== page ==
As far as practical, Xbox Game Pass is changing the way we consume video games, We also shared Tiraxa a few months ago. Like her, many of them have taken on new habits as gamers, giving themselves the right to test more games. According to stats shared by Xbox at their recent Game Developers Conference, Game Pass subscribers play 40% more games than non-Game Pass subscribers. But it will also be interesting to see how many have finished all these games. Because that’s the problem. Faced with the many possibilities and the impossibility of making a final decision, We find ourselves going here and there without seeing the end of our games, or gobbling everything at once, and running the risk of confronting Information overload (Or the information cloud according to sociologist Edgar Morin.)
Let’s take the continuous headers. All day long, they bombard us with sometimes very dangerous information. By force, this noise can have really detrimental effects on our intellectual abilities (fatigue, disengagement, attention deficit, memory loss, etc.). If the name information overload is primarily directed at the information and communications field, the effects mentioned nonetheless remind me of the few weeks I spent getting as much of Game Pass as possible.
By connecting the games to the series, I found myself unable to go back to what would have set me apart or felt fully invested. Burdened with different universes, mechanics, and stories intertwined in such a short period of time, I don’t get many hours spent playing it I can hardly name all the games I’ve tried. I salute anyone who has been able to take advantage of Game Pass without falling into this unhealthy overconsumption, as this is clearly not my case…
We can legitimately question whether working with ICTs, rather than liberating us – but wasn’t that the original promise? -, did not finally make us go back to the industrial age of the assembly line business
Caroline Sauvajul-Ryland, “The Right to Separate: Inventing a New Model of Governance”
Bad for the industry?
Xbox Game Pass is definitely a very good plan, but it’s not for all gamers, or even for the industry in general. It was the former head of Xbox, Ed Fries, who was concerned about the impact such a show could have on the industry:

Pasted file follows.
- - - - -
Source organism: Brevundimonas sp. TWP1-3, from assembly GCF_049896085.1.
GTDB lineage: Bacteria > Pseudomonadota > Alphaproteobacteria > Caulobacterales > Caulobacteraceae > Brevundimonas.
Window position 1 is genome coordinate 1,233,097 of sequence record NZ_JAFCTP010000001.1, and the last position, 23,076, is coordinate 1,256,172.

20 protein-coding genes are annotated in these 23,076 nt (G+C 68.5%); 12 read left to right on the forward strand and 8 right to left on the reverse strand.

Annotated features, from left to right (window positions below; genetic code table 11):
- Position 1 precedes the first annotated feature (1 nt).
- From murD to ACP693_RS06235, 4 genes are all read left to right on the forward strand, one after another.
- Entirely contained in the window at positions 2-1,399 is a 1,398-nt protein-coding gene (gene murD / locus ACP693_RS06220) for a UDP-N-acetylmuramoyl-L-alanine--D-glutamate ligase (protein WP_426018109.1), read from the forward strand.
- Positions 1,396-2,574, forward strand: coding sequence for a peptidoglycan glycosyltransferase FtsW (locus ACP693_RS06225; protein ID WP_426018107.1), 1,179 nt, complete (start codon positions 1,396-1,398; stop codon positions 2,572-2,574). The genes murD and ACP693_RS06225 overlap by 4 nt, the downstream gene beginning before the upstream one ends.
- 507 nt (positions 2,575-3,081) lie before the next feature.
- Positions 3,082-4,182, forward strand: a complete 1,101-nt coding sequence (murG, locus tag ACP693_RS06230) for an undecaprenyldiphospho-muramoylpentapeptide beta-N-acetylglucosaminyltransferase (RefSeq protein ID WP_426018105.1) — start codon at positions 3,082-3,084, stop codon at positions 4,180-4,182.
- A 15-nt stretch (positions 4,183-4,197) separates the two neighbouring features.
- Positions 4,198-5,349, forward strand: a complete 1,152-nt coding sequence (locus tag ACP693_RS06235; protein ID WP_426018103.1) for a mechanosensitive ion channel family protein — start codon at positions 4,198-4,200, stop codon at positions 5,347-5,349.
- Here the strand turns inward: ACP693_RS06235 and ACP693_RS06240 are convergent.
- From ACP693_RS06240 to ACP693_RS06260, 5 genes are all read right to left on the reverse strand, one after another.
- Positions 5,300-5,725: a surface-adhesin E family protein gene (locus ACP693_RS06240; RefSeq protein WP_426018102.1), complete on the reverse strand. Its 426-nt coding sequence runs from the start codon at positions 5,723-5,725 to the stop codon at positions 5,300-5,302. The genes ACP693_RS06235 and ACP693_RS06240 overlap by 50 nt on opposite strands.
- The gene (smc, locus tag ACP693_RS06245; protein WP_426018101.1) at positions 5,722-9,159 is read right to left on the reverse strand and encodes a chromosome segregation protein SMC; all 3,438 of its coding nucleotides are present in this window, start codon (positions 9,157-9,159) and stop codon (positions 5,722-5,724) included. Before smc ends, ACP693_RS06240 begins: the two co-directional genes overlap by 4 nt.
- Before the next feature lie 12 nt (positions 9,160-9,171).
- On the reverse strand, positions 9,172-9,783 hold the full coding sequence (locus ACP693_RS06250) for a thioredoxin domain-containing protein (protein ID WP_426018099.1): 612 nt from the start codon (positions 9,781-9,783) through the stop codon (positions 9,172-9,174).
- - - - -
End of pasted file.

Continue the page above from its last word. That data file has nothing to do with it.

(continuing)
The arcade of the game scares me. Because something similar called Spotify was created for the music market. And when Spotify took off, it devastated the music market. It actually cut the annual income of the music industry in half and people don’t buy songs anymore. So we must be careful not to create the same system in the gaming sector.
While Xbox numbers show that Game Pass subscribers actually continue to spend money on games and other add-ons, It is still difficult to come to a definitive conclusion on the economic impact of such an offer. Personally, I would love to be able to purchase my games today, to support the creators (especially indie games) and have my own game. I appreciate having this library that I can rediscover when the mood takes me or share it with friends as I please. An increasingly lost practice, to my chagrin, even if I understand the interest in investing in this kind of service instead.
What really worries me, It’s to develop such an aura that Xbox Game Pass risks squashing games that aren’t in its path, particularly indie games. Yes, we know that Microsoft already offers a good number of independent experiences in its service, and that’s pretty good. But what about the others? In the future, will it be possible to see them flourish or will they become invisible through the power of the Game Pass catalog (most likely from PlayStation Plus)? Just as some are used to thinking of only watching a certain series or movie if it’s on Netflix, gamers may look no further than their already well-stocked catalog. This is why being a part of Xbox Game Pass has become a real challenge for independent studios who sometimes engage in long discussions in hopes of finding a small place for their game in the Microsoft catalog.
So yes, as many independent developers have argued, Game Pass is an incredible boon for them. But beware that, over time, he will also not become their most terrible competitor. Although I didn’t particularly need it, this is yet another argument in favor of buying my games at full price and finding my previous consumption, more logical and sentimental.